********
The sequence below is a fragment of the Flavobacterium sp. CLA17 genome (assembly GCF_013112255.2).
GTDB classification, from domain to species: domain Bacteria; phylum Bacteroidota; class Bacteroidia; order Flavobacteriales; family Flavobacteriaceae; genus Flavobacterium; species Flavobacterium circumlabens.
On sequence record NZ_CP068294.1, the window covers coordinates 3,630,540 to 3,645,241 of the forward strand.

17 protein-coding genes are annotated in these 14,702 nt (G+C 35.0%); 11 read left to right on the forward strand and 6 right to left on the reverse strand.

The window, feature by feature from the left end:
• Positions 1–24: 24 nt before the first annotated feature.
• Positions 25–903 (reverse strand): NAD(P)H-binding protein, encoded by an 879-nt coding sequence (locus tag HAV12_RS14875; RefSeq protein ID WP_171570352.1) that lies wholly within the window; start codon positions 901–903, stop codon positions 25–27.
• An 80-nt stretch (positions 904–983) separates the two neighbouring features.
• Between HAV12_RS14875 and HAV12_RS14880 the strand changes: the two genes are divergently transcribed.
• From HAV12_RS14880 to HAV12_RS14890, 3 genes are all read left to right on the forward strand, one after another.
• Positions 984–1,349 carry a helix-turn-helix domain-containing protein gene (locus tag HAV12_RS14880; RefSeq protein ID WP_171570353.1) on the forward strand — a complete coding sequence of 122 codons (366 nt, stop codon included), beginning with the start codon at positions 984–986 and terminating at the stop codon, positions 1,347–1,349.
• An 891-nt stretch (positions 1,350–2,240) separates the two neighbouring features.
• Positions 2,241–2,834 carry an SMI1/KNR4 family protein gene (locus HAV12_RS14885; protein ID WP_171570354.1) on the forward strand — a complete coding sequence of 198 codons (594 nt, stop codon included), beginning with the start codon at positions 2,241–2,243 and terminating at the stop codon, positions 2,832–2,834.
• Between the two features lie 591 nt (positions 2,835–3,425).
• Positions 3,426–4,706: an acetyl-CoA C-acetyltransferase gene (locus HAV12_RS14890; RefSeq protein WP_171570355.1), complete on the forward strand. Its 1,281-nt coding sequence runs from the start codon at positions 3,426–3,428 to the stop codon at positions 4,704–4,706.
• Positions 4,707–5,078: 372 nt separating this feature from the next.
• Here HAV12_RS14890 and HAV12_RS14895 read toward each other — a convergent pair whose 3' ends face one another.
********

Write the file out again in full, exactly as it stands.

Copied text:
The sequence below is a fragment of the Flavobacterium sp. CLA17 genome (assembly GCF_013112255.2).
GTDB classification, from domain to species: domain Bacteria; phylum Bacteroidota; class Bacteroidia; order Flavobacteriales; family Flavobacteriaceae; genus Flavobacterium; species Flavobacterium circumlabens.
On sequence record NZ_CP068294.1, the window covers coordinates 3,630,540 to 3,645,241 of the forward strand.

17 protein-coding genes are annotated in these 14,702 nt (G+C 35.0%); 11 read left to right on the forward strand and 6 right to left on the reverse strand.

The window, feature by feature from the left end:
• Positions 1–24: 24 nt before the first annotated feature.
• Positions 25–903 (reverse strand): NAD(P)H-binding protein, encoded by an 879-nt coding sequence (locus tag HAV12_RS14875; RefSeq protein ID WP_171570352.1) that lies wholly within the window; start codon positions 901–903, stop codon positions 25–27.
• An 80-nt stretch (positions 904–983) separates the two neighbouring features.
• Between HAV12_RS14875 and HAV12_RS14880 the strand changes: the two genes are divergently transcribed.
• From HAV12_RS14880 to HAV12_RS14890, 3 genes are all read left to right on the forward strand, one after another.
• Positions 984–1,349 carry a helix-turn-helix domain-containing protein gene (locus tag HAV12_RS14880; RefSeq protein ID WP_171570353.1) on the forward strand — a complete coding sequence of 122 codons (366 nt, stop codon included), beginning with the start codon at positions 984–986 and terminating at the stop codon, positions 1,347–1,349.
• An 891-nt stretch (positions 1,350–2,240) separates the two neighbouring features.
• Positions 2,241–2,834 carry an SMI1/KNR4 family protein gene (locus HAV12_RS14885; protein ID WP_171570354.1) on the forward strand — a complete coding sequence of 198 codons (594 nt, stop codon included), beginning with the start codon at positions 2,241–2,243 and terminating at the stop codon, positions 2,832–2,834.
• Between the two features lie 591 nt (positions 2,835–3,425).
• Positions 3,426–4,706: an acetyl-CoA C-acetyltransferase gene (locus HAV12_RS14890; RefSeq protein WP_171570355.1), complete on the forward strand. Its 1,281-nt coding sequence runs from the start codon at positions 3,426–3,428 to the stop codon at positions 4,704–4,706.
• Positions 4,707–5,078: 372 nt separating this feature from the next.
• Here HAV12_RS14890 and HAV12_RS14895 read toward each other — a convergent pair whose 3' ends face one another.